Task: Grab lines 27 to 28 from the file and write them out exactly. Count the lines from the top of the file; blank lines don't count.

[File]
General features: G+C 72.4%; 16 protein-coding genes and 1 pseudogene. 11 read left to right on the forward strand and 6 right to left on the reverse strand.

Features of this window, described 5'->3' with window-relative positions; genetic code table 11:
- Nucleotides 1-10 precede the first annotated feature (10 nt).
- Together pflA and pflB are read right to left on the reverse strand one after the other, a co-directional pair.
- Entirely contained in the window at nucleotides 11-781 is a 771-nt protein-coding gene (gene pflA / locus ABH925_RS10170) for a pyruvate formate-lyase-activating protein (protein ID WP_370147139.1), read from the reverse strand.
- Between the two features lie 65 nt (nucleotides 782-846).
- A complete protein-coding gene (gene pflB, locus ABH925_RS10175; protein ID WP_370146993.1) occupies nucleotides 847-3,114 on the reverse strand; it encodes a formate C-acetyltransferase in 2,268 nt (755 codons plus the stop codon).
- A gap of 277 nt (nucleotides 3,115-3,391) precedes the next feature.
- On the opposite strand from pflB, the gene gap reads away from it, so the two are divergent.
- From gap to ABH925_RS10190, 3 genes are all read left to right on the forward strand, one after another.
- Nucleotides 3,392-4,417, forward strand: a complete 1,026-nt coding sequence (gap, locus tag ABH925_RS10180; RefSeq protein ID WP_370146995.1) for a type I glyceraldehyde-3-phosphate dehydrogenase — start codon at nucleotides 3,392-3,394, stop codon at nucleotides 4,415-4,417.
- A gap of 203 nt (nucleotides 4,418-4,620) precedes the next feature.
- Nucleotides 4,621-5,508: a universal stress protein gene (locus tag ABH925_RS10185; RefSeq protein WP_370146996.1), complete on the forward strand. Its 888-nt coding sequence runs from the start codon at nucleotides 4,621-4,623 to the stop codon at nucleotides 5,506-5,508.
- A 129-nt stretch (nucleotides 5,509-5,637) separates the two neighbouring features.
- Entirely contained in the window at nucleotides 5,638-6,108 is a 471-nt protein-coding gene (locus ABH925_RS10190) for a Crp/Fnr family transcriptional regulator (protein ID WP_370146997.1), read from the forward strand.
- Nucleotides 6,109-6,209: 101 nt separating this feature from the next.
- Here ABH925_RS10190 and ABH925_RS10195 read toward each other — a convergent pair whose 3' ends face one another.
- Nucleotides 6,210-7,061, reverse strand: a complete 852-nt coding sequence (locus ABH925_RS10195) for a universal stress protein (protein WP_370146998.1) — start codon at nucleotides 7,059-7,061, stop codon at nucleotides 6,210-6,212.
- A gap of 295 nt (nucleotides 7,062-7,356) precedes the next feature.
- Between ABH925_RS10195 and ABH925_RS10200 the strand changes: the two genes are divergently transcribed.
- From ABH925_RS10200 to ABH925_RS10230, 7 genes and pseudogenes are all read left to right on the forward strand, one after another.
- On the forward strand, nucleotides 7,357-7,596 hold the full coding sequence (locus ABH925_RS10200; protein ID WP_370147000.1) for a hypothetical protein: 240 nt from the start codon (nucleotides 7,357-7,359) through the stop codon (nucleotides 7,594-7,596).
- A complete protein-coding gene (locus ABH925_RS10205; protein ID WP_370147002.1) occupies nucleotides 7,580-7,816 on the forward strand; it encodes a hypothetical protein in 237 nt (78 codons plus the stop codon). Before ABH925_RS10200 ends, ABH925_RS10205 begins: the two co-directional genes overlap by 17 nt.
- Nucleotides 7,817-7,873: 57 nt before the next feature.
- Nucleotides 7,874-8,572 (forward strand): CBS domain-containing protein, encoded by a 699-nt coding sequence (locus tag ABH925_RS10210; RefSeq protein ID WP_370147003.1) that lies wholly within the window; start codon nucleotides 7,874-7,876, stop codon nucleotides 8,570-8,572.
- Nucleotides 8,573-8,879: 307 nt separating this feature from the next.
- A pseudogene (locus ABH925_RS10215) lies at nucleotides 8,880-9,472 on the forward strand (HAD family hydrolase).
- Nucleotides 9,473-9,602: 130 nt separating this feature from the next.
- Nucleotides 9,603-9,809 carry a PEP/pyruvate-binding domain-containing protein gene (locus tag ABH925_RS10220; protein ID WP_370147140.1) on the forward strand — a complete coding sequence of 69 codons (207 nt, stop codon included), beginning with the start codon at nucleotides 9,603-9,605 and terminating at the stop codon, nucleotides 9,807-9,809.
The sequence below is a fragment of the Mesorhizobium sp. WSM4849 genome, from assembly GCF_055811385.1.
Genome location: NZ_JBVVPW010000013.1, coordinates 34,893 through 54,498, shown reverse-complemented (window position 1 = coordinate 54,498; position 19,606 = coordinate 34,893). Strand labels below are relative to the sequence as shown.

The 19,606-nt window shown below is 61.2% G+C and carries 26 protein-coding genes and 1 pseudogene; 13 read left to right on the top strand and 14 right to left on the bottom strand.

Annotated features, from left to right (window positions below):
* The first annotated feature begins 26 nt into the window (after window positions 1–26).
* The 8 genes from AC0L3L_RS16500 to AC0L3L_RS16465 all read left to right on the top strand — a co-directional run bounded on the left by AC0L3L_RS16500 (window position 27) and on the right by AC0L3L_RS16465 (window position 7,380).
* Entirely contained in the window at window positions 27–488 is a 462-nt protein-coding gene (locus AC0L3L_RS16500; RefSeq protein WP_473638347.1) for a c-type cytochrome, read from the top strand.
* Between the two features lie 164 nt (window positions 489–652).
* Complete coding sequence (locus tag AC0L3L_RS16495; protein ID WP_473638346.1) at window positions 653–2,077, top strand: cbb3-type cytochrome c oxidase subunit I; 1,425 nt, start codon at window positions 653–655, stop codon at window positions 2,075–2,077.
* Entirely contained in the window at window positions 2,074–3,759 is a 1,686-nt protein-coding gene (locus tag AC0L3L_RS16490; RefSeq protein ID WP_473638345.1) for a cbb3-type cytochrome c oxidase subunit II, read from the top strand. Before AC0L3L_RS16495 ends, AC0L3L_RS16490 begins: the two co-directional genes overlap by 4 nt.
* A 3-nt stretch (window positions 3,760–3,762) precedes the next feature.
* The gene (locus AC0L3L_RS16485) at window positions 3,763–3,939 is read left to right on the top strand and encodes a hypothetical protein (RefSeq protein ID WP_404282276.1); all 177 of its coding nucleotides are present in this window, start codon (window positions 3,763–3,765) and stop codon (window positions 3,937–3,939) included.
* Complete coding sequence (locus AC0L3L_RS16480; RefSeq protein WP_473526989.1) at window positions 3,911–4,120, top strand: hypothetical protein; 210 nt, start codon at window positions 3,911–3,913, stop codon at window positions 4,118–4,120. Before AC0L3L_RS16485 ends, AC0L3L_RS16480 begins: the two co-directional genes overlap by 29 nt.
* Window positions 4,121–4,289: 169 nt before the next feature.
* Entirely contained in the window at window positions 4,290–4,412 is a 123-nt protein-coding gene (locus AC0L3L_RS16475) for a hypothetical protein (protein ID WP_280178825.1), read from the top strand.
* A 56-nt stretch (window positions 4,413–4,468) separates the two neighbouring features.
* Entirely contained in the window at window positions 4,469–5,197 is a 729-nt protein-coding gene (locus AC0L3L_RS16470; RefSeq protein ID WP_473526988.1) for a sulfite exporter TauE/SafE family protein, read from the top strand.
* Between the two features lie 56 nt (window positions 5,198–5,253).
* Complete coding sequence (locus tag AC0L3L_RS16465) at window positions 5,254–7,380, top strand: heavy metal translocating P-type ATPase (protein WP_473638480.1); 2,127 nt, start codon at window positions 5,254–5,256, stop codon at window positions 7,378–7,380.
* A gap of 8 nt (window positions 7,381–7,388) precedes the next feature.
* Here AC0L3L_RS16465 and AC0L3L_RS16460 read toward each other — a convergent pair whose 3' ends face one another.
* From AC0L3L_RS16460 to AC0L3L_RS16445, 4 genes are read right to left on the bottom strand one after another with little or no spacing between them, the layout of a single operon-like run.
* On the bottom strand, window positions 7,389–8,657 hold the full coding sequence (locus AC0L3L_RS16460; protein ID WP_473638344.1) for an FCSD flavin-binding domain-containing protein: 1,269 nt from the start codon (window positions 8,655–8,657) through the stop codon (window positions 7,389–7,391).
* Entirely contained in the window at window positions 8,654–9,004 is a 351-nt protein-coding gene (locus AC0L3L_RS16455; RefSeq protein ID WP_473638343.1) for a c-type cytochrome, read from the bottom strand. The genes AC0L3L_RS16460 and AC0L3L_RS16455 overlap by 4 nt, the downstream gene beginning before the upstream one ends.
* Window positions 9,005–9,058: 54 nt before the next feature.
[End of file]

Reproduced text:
- A pseudogene (locus ABH925_RS10215) lies at nucleotides 8,880-9,472 on the forward strand (HAD family hydrolase).
- Nucleotides 9,473-9,602: 130 nt separating this feature from the next.